Saturday, 4 September 2010

The curse of missing pieces

As I said yesterday, I really can't stand having my building pleasure interrupted by missing pieces. Unfortunately, if like me you buy the occasional old, retired set off Ebay, you've just got to accept that the sets you buy will often arrive with a few pieces missing. While I genuinely don't believe that this is because there are a lot of dishonest sellers out there, the reality is that most people selling LEGO on Ebay aren't collectors or professional traders, they're just people trying to raise a bit of cash by selling off their old toys, or mums and dads selling their kids' old toys to clear some space in the loft. Consequently, their idea of a "complete set" is often not the same as mine. They may for instance not think twice about substituting a missing piece with a similar but non-identical one, or even replacing it with the same piece in a different colour. Or they may just ask little Johnny if the set is complete, Johnny shrugs and says "I guess so", and 5 minutes later the set is listed on Ebay as "complete". Such is life.

So what to do ? Well, as is often the case, the online LEGO community is here to help. Allow me to introduce you to the joys of Peeron and Bricklink. Amongst other things, these miraculous websites contain databases which capture every single piece (part number, colour and quantity) contained in pretty much every single set that LEGO have ever produced. Ever. It's astonishing. Just think about it - at some point, an army of selfless, unpaid individuals have carefully sorted through all these thousands and thousands of sets painstakingly documenting which pieces they contain, how many and in which colour. And all that information is available to all of us, free, gratis and for nothing.

The end result of all this generosity is that it's possible to check whether your set is complete before you build it. I personally tend to use Peeron for checking my sets - while it's been somewhat neglected of late and doesn't contain information about the newest sets, I just prefer the way it's laid out. The process is as follows : go to Peeron website, enter set number, and hey presto - up comes a listing of all the parts that the set is supposed to contain, with full colour pictures of each piece should you wish to see them. Simples. Using the Space Shuttle Launch set I got a couple of days ago as an example, click the link below to see the full parts listing.

Space Shuttle Launch parts listing

How cool is that ?! So you've checked off the pieces against the online listing, and to your dismay there are a couple of pieces missing. Irritating, but thankfully not terminal thanks once again to the joys of Peeron and Bricklink. Believe it or not, the world is literally full of nice people who make it their business to help you replace missing pieces. They'll also supply you with pretty much any piece in any colour and any quantity for that life-size LEGO model of Chewbacca that you're constructing in your living room, if that's your thing. Most of these sellers don't do this for a living - it's a hobby. And let me tell you that these people are worth their weight in gold. Peeron and Bricklink generate a listing of the sellers who have the part(s) you need, in the colour(s) you need, and all you have to do is pick who you want to buy from, make sure they ship to your country, and you're laughing. And unless the replacement pieces you're after are particurly rare, obscure or huge, an added bonus is that they're often pretty cheap - literally pennies in many cases - although you'll obviously have to pay the postal costs on top. I generally use the Bricklink website to connect me to sellers who can replace missing parts, and touch wood I've never had a bad transaction so far.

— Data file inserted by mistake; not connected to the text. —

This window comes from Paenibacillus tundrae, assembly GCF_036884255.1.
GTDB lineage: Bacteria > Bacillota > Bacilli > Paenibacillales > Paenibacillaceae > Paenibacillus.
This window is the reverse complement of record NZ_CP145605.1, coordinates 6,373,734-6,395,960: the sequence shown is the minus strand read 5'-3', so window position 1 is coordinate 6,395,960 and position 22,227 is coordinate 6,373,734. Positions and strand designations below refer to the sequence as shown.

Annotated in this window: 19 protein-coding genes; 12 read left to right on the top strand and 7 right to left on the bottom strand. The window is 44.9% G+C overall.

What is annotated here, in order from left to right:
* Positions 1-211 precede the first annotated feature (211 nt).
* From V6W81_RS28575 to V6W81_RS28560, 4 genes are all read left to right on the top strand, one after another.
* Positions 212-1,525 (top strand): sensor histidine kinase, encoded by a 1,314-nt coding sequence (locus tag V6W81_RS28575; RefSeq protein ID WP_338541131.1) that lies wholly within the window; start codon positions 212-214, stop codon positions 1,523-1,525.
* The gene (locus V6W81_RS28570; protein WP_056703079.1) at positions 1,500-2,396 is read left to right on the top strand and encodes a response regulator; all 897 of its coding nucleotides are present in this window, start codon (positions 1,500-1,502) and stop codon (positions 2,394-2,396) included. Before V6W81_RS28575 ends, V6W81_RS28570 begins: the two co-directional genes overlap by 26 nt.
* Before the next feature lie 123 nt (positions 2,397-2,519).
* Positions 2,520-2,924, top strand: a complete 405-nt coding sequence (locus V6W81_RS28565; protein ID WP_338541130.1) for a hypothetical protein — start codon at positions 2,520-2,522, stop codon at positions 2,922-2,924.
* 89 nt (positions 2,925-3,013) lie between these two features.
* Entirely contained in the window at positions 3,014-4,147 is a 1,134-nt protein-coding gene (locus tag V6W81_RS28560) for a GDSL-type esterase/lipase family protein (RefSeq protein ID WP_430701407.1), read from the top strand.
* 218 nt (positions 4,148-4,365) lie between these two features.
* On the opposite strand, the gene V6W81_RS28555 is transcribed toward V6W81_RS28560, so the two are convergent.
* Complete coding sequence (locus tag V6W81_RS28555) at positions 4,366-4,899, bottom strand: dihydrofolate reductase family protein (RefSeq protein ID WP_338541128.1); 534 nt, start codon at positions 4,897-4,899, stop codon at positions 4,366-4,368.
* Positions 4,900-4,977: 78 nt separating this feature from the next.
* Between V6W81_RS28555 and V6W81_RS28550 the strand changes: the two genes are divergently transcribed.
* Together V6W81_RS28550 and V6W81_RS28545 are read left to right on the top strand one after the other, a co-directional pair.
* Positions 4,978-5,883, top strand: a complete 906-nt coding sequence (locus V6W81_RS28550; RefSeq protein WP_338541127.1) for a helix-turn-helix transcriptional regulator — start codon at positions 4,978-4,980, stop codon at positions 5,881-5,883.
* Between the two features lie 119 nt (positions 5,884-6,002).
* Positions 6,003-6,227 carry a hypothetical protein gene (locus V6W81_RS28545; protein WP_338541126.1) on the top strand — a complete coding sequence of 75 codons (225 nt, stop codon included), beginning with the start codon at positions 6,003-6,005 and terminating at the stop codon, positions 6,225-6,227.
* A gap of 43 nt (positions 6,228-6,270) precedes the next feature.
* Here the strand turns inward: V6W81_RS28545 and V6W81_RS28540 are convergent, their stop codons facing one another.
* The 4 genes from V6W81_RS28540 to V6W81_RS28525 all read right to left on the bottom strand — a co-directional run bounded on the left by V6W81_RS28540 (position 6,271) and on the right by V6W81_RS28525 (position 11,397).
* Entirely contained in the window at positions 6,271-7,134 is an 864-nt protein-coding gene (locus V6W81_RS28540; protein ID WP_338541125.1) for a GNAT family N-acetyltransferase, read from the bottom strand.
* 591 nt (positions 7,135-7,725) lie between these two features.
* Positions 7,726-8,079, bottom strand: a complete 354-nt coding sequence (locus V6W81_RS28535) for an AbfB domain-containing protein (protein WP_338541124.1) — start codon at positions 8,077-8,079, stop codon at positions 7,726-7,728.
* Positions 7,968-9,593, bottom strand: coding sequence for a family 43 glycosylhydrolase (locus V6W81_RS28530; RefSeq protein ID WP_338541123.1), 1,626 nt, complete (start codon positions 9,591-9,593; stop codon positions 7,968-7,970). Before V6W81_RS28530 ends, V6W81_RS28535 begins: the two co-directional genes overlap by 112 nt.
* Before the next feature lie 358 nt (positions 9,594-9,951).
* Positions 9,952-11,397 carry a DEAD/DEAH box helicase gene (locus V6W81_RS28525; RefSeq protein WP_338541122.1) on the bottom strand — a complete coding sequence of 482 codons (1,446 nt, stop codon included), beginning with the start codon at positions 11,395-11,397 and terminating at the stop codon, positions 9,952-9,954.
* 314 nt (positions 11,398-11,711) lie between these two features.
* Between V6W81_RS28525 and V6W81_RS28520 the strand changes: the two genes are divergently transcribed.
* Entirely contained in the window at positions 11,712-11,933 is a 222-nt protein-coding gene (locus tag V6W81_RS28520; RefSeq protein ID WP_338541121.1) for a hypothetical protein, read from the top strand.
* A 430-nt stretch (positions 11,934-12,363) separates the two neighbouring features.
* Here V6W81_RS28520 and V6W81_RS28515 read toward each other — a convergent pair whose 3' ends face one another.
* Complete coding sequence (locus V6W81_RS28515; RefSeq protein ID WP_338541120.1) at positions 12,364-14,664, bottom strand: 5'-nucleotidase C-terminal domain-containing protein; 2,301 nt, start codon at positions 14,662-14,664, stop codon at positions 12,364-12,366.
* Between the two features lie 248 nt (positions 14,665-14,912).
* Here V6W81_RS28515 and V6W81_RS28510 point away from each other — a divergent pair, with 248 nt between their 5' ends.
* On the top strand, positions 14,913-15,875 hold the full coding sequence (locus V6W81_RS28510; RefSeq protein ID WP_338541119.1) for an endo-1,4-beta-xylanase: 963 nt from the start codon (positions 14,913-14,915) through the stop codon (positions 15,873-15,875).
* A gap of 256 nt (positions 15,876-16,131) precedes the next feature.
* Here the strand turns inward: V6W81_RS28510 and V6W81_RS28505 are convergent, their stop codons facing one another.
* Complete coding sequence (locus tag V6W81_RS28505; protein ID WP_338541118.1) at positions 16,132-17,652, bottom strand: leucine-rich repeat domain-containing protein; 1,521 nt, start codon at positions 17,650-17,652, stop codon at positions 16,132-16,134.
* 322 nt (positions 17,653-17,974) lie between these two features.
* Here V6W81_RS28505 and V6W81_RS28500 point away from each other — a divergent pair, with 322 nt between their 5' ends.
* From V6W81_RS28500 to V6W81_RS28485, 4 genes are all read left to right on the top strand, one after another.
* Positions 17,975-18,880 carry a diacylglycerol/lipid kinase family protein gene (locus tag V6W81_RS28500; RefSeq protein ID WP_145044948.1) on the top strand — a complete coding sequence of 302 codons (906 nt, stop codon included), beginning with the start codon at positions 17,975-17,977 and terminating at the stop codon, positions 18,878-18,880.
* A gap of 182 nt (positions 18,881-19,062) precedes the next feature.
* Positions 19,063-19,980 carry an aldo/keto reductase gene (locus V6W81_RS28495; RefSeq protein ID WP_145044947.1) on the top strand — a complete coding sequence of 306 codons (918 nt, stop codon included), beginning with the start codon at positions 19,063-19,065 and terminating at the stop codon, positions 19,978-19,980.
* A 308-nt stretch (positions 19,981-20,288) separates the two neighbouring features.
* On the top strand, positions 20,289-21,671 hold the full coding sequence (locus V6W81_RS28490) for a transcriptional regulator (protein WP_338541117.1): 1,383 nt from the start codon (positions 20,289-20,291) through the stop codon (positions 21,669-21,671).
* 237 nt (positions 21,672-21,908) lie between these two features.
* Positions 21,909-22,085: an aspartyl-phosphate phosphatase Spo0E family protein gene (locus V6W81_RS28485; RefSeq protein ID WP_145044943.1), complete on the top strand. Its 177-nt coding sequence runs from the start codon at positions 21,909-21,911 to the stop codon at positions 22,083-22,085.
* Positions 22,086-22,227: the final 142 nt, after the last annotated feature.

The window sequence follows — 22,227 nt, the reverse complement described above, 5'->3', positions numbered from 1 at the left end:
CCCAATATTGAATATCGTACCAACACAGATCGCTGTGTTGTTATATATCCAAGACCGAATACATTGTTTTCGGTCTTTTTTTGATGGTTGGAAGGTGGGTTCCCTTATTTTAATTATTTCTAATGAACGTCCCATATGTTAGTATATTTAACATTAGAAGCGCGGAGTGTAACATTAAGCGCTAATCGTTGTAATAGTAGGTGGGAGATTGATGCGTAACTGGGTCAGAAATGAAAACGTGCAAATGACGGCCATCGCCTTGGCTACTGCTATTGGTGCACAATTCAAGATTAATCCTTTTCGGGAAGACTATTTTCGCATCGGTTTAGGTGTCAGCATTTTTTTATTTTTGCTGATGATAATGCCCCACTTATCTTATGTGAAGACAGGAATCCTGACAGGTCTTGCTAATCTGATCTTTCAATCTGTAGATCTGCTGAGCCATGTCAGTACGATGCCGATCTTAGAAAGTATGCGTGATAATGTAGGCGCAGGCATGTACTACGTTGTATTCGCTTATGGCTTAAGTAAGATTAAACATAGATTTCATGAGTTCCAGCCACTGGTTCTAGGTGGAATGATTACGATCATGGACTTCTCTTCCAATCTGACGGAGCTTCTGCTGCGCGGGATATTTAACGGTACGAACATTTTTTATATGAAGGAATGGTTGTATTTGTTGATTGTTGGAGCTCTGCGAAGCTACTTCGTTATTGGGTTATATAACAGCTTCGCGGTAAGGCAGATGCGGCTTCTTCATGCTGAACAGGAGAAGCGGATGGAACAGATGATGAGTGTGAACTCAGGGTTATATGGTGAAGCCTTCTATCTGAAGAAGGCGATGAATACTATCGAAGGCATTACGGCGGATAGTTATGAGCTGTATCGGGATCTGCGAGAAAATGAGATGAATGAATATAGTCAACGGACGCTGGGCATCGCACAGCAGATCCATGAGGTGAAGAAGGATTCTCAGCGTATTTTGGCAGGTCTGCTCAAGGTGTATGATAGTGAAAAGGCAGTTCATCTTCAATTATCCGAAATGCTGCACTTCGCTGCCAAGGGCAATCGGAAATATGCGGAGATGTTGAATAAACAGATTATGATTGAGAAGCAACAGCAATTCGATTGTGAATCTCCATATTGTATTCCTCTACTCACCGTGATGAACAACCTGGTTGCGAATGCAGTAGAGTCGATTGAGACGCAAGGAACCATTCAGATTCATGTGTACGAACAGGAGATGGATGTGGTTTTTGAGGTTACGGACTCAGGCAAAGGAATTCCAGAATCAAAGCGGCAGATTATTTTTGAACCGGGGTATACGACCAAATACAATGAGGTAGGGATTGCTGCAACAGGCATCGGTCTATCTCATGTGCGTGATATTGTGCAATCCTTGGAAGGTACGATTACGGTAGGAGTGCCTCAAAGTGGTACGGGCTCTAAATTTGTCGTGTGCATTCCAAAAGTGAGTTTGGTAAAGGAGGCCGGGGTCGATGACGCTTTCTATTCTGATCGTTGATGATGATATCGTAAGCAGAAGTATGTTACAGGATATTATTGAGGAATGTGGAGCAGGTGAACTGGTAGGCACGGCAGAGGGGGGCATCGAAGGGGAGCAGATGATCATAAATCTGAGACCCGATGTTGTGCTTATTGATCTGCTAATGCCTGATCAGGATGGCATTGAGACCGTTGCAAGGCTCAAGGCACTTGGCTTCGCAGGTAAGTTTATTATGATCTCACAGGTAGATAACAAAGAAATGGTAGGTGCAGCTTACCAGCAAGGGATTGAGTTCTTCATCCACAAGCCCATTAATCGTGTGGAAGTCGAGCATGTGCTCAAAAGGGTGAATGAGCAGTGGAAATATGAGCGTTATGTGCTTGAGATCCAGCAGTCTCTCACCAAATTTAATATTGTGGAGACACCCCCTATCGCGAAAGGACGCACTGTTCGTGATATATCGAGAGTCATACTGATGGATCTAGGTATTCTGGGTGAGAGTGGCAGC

So you've checked your set, replaced the missing pieces and now you're ready to build ! Never underestimate the satisfaction you can get by sorting an old set, replacing the missing pieces, and returning it to former glories. It's like restoring an antique. Sort of.


  1. Richard Selby4/9/10

    Thanks for this. I'm new to the Lego world, but find myself buying sets of ebay exactly as you describe. Your average AFOL might say 'Bleeedin' obvious' but good for the rest of us.

  2. Hi Richard, glad you found it helpful. I'd go as far as to say that discovering Peeron and Bricklink did more to fuel my enthusiasm for collecting old sets than anything else. It was a revelation to me to realise that I could replace missing LEGO by the piece, and that it wouldn't cost an arm and a leg to do so.

  3. Anonymous4/9/10

    I too like the style of Peeron more. But I've found so many mistakes in the inventories there. I once tried to correct one by sending an e-mail as described, but it's still listed wrong.

  4. Jake6/9/10

    You're right about the satisfaction of resurrecting old sets using Bricklink and Peeron. I've done dozens of my old sets, and it's a great feeling to "restore" them after many years.